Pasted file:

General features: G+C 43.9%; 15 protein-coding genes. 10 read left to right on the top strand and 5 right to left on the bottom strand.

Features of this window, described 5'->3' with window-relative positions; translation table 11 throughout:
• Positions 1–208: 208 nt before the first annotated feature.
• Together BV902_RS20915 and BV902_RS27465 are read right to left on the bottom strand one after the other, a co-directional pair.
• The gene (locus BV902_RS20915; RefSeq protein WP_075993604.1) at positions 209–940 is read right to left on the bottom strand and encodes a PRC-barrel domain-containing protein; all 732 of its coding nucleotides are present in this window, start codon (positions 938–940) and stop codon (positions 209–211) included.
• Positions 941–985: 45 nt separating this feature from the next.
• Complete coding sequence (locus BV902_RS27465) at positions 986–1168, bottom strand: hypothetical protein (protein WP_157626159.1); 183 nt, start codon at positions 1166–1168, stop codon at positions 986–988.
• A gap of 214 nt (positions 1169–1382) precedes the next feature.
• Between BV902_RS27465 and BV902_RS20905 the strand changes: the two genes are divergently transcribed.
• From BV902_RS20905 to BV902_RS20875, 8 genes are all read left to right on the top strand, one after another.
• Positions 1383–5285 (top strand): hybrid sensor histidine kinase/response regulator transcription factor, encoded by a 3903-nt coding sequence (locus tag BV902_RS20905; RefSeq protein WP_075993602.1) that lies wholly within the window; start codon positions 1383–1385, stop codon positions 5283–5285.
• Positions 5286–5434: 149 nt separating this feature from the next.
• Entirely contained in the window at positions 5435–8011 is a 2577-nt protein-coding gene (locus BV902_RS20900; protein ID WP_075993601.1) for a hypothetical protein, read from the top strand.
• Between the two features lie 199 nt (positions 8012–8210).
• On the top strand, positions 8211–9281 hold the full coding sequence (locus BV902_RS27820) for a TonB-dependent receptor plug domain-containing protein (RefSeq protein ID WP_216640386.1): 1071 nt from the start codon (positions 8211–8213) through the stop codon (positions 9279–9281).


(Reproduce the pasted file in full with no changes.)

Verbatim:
General features: G+C 43.9%; 15 protein-coding genes. 10 read left to right on the top strand and 5 right to left on the bottom strand.

Features of this window, described 5'->3' with window-relative positions; translation table 11 throughout:
• Positions 1–208: 208 nt before the first annotated feature.
• Together BV902_RS20915 and BV902_RS27465 are read right to left on the bottom strand one after the other, a co-directional pair.
• The gene (locus BV902_RS20915; RefSeq protein WP_075993604.1) at positions 209–940 is read right to left on the bottom strand and encodes a PRC-barrel domain-containing protein; all 732 of its coding nucleotides are present in this window, start codon (positions 938–940) and stop codon (positions 209–211) included.
• Positions 941–985: 45 nt separating this feature from the next.
• Complete coding sequence (locus BV902_RS27465) at positions 986–1168, bottom strand: hypothetical protein (protein WP_157626159.1); 183 nt, start codon at positions 1166–1168, stop codon at positions 986–988.
• A gap of 214 nt (positions 1169–1382) precedes the next feature.
• Between BV902_RS27465 and BV902_RS20905 the strand changes: the two genes are divergently transcribed.
• From BV902_RS20905 to BV902_RS20875, 8 genes are all read left to right on the top strand, one after another.
• Positions 1383–5285 (top strand): hybrid sensor histidine kinase/response regulator transcription factor, encoded by a 3903-nt coding sequence (locus tag BV902_RS20905; RefSeq protein WP_075993602.1) that lies wholly within the window; start codon positions 1383–1385, stop codon positions 5283–5285.
• Positions 5286–5434: 149 nt separating this feature from the next.
• Entirely contained in the window at positions 5435–8011 is a 2577-nt protein-coding gene (locus BV902_RS20900; protein ID WP_075993601.1) for a hypothetical protein, read from the top strand.
• Between the two features lie 199 nt (positions 8012–8210).
• On the top strand, positions 8211–9281 hold the full coding sequence (locus BV902_RS27820) for a TonB-dependent receptor plug domain-containing protein (RefSeq protein ID WP_216640386.1): 1071 nt from the start codon (positions 8211–8213) through the stop codon (positions 9279–9281).